A few minutes into my usual run/walk workout, my heart rate had bypassed the low-intensity zone, blown through the medium-intensity zone, and was deeply into the high-intensity zone. What to me felt like a typical, not-too-intense run/walk was in actuality, quite an intense workout. And this was not an isolated experience. Over the coming weeks I found that most of my go-to workouts were actually fairly high intensity, even though my friends and I would consider the activities and their pace to be pretty moderate.

I found that I tended to train almost exclusively in the high-intensity zone. While the high-intensity zone can be great for seasoned athletes, it’s not a great place to restart a fitness routine. No wonder I’d drift away from biking, running and skiing: I was burning the candle on both ends each time I’d work out! Feeling depleted and getting injured by working out is a common result of going out too hard, too soon. 

And when I asked some of my yoga colleagues to monitor their heart rate, we found the same result – we were all starting out at a too-high intensity level.

Once we ramped down the effort to a more appropriate intensity level, we all experienced the sustained benefits from working out. Rather than the flash in the pan fitness that feels good but leaves depletion in its wake, we have been enjoying the longer-term, sustained benefits of our aerobic activity.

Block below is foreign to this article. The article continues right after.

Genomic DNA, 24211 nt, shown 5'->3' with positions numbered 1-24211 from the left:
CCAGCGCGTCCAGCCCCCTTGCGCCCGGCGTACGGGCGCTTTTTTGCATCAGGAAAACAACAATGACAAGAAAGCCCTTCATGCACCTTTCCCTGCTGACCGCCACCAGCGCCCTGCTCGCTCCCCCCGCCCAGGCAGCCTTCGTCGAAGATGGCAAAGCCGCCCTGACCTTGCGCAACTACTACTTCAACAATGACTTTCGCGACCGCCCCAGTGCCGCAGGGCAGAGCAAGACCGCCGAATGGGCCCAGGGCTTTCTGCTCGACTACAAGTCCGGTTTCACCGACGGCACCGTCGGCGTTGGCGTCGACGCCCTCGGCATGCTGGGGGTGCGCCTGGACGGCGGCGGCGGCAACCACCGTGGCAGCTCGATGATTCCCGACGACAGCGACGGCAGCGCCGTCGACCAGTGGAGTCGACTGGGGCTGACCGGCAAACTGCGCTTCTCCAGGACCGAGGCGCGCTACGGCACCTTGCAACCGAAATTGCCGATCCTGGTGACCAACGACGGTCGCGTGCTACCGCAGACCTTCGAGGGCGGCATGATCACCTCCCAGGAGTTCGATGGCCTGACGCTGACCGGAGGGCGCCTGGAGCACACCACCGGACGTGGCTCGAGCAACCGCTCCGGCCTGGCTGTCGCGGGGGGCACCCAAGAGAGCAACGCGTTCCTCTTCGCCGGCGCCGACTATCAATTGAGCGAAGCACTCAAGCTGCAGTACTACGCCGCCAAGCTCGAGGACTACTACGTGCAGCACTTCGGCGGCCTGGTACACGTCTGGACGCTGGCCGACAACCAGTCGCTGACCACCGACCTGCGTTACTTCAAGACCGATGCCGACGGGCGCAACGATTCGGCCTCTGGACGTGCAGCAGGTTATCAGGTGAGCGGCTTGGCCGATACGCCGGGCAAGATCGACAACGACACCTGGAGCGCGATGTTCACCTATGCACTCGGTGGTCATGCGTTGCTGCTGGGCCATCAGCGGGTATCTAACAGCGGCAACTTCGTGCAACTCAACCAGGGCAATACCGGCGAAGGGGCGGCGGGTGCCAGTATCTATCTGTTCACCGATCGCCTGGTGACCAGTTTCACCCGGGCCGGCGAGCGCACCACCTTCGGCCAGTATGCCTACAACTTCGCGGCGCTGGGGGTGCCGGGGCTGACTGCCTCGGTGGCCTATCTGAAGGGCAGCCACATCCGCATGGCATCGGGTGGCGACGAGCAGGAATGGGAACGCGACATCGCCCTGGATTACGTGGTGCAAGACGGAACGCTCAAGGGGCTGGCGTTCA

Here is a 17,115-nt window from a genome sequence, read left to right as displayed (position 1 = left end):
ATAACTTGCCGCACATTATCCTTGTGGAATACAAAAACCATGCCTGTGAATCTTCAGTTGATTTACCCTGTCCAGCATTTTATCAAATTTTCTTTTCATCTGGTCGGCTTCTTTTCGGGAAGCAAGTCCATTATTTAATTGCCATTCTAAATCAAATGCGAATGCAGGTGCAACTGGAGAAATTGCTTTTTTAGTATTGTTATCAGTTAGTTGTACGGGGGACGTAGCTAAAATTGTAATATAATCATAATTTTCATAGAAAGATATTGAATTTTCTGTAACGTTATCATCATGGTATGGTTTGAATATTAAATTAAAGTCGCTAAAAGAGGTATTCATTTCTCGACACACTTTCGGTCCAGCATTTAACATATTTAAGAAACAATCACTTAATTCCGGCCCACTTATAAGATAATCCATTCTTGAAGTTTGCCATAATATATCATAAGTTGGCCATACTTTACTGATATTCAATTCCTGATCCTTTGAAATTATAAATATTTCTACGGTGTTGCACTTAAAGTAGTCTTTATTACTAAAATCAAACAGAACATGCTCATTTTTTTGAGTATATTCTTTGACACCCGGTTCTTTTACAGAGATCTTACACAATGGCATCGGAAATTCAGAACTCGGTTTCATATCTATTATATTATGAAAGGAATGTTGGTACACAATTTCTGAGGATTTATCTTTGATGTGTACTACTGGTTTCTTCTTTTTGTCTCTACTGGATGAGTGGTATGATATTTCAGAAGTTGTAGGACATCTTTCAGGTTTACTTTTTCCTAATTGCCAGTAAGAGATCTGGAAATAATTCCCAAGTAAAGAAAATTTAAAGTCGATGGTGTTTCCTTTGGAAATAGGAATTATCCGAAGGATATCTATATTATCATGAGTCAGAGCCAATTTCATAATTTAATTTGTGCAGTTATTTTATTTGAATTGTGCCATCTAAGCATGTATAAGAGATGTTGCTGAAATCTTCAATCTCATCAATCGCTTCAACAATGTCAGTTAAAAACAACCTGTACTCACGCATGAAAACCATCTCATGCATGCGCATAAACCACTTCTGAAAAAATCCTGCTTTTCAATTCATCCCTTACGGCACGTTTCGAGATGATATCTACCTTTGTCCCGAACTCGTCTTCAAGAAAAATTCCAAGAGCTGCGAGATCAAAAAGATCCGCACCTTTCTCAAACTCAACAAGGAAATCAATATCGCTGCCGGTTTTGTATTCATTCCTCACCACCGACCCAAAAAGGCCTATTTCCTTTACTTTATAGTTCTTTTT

Interestingly, the problem wasn’t that we were running too fast or biking up ginormous hills. Many of us were simply walking or hiking, yet still our heart rates were too high.

Which brings me to my first theory of fitness for yogis and yoginis. Looser connective tissue (joint laxity) makes aerobic fitness different. Our bodies spend a lot of energy holding the joint flexibility together, and this unseen effort creates its own, unique set of challenges. While we may not be running (or walking) very fast, our bodies are working deceptively hard to stabilize our joints.

The First Theorem of Alignment Yoga Fitness  – Yogis and yoginis should start with low to moderate intensity aerobic activity for the first three to six months of their fitness routines.

In a forthcoming essay, I'll talk more maximum heart rate and what is meant by low to moderate intensity aerobic activity.

Tuesday, March 3, 2015

Falling off the (Fitness) Wagon